When I was a boy, music was still taught seriously in public schools â€“ i.e., more than singing â€œItâ€™s a Small World After All,â€ off-key, 5,000 times, as my children did during the 1970s. I and my peers actually learned the elements of musical notation, including: the key signature; the time-values of notes; the positions in the musical staff (A, B, C, etc.); and the meanings of rests and dynamics-notations (e.g., piano, forte, fortissimo, mezzo-piano, etc.)
We were expected to put this knowledge to use when we sang in class. My fifth-grade teacher, Mrs. Brown, would prowl the aisles of our classroom, brandishing her ruler like a swagger-stick, as we sang from our song-books. When she found someone goofing-off or wandering from the songâ€™s rhythm, her ruler would crash down on the slackerâ€™s desk â€“ fearsomely beating the time, as the trembling student struggled to regain his place and keep the time properly. (A method drawn from the A. Hitler Conservatory Method.)
Despite this Prussian approach to teaching music (or because of it), I and my peers reached junior high school with some competence in music-reading and singing. Not all of us became singers or instrumentalists, but we could read written music and have a good chance of being able to sing a song â€“ particularly if some instrumental accompaniment helped us along.
Our Junior High music teacher was a commanding lady who stood about 4â€™8â€ tall. (Even at age 12 we towered over her.) Miss Ruhâ€™s career stretched back to around 1915. Because many studentsâ€™ parents had been her students, she could command athletes and other unlikely males to join her school choirs. If her direct invitation didnâ€™t succeed, she would call the studentâ€™s family to exert pressure indirectly. She knew that most students possessed the musical skills they needed to participate in group-singing.
Miss Ruh loved all kinds of music. Her rollicking piano-accompaniment to World War I songs, like â€œItâ€™s a Long Way to Tipperary,â€ spurred us to lusty singing. She thought the school Alma Mater important enough to teach it in class. (Try to imagine that today.) And she took time to explain the school motto â€“ Personal Responsibility. Iâ€™m writing from another century here. If that school has a motto today, it probably changed long ago to Personal Rights. But I digress.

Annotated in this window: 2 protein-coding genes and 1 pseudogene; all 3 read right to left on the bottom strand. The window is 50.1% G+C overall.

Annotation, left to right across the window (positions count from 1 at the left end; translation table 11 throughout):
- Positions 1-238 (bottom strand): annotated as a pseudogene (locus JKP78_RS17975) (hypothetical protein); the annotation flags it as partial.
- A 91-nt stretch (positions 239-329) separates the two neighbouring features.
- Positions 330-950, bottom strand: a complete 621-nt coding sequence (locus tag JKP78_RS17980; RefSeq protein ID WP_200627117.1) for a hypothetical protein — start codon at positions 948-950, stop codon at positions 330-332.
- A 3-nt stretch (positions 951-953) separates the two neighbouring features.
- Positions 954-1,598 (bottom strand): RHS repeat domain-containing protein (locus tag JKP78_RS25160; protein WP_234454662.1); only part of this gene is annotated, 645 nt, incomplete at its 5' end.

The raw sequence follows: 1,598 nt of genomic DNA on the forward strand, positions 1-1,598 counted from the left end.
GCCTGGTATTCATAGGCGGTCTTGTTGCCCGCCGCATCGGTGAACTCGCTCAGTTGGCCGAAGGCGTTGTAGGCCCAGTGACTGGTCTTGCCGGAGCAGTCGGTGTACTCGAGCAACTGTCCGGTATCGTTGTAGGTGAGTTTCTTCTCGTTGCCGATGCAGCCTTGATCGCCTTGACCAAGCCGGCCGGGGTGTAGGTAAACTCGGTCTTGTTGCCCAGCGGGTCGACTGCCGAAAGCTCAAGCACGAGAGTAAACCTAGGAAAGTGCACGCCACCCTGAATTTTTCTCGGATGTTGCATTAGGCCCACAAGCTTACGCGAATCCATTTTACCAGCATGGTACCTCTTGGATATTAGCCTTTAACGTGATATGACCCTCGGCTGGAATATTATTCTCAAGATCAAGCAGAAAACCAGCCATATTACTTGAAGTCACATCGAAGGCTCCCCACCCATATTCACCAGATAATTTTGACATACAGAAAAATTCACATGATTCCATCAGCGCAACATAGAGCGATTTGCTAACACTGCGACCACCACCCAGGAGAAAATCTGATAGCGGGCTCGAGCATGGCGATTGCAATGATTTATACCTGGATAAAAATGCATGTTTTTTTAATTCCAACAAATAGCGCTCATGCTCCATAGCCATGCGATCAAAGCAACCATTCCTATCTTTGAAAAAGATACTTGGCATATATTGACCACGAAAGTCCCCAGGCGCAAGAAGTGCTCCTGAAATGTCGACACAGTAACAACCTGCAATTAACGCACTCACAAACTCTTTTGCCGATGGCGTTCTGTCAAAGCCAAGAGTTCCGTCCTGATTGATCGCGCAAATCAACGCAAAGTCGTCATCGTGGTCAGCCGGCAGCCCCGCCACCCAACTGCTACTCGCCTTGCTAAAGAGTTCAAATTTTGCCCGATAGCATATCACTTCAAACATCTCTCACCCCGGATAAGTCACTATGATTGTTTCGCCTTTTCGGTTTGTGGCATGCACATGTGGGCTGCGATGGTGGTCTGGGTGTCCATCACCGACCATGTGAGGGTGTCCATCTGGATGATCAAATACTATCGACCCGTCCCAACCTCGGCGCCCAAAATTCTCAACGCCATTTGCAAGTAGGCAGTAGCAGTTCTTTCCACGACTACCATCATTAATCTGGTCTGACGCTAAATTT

I relate all this by way of contrast to today. The musical instruction I received is now all but unknown in public schools. While singing isnâ€™t entirely gone, little effort is made to teach students to read music. Some schools have eliminated music teachers, for economic reasons, leaving musical instruction to teachers who may or may not be musically trained. Student choirs are a vanishing species. With few exceptions, high school choirs attract mostly girls, but few boys. Certainly, no self-respecting jock would be seen anywhere near a choir. Even in my own college days, a half-century back, I was the only choir member who played football and certainly the only football player who sang in the choir.
An important cultural shift has taken place here. Increasingly, singing is regarded as something you listen to, not something you do. If youâ€™ve been to a professional sports event lately, youâ€™ll know what I mean. If the National Anthem is sung, youâ€™ll be doing a solo in your area of the stands. Around you, people will be mumbling or not singing at all. Behind the leader of the anthem a kind of muted, amorphous drone rises from the crowd. Itâ€™s pathetic, really. (Wags have suggested that â€œTake Me Out to the Ball Gameâ€ should become the new national anthem because more people can sing it.)
I also grew up in a church with a strong musical tradition. I tell my grandchildren how we sang the Songs of Zion with joy and conviction. Advantageous genes (Welsh, Jewish, Irish) helped me become a singer, but that was merely the luck of the genetic-draw. Even without that natural gift, I still had the benefit of my public school instruction and the reinforcement of robust church singing during my formative years. My peers shared these advantages all through their lives.
But the listening-not-singing paradigm has even invaded the church, the country’s last bastion of real singing. Contrasted with my own youth, when we eagerly read and sang hymns and gospel songs from an early age, many of todayâ€™s churches are a musical wasteland. Because younger people are often musically illiterate, church leaders tend to assume that no one can read music any more. So music-copy has gone the way of the dodo bird.
Much of the â€œcongregational singingâ€ in church-services now consists of â€œpraise and worship songs.â€ These are led by a worship leader, backed up by a â€œworship teamâ€ staffed with guitar-strummers and some nice-looking young ladies. Theyâ€™re fun to watch, but I am left wondering what we are really trying to do. A young neighbor agreed. She said, â€œI like church to feel like church, not a night-club.â€
In fact, the worship-team presentation is not congregational singing at all. Itâ€™s a performance. The team does the real singing, since they see music-copy. Amplification creates an â€œacoustic illusionâ€ of widespread participation. Words are projected on a big screen or printed in the bulletin, but the congregation sees no music-copy.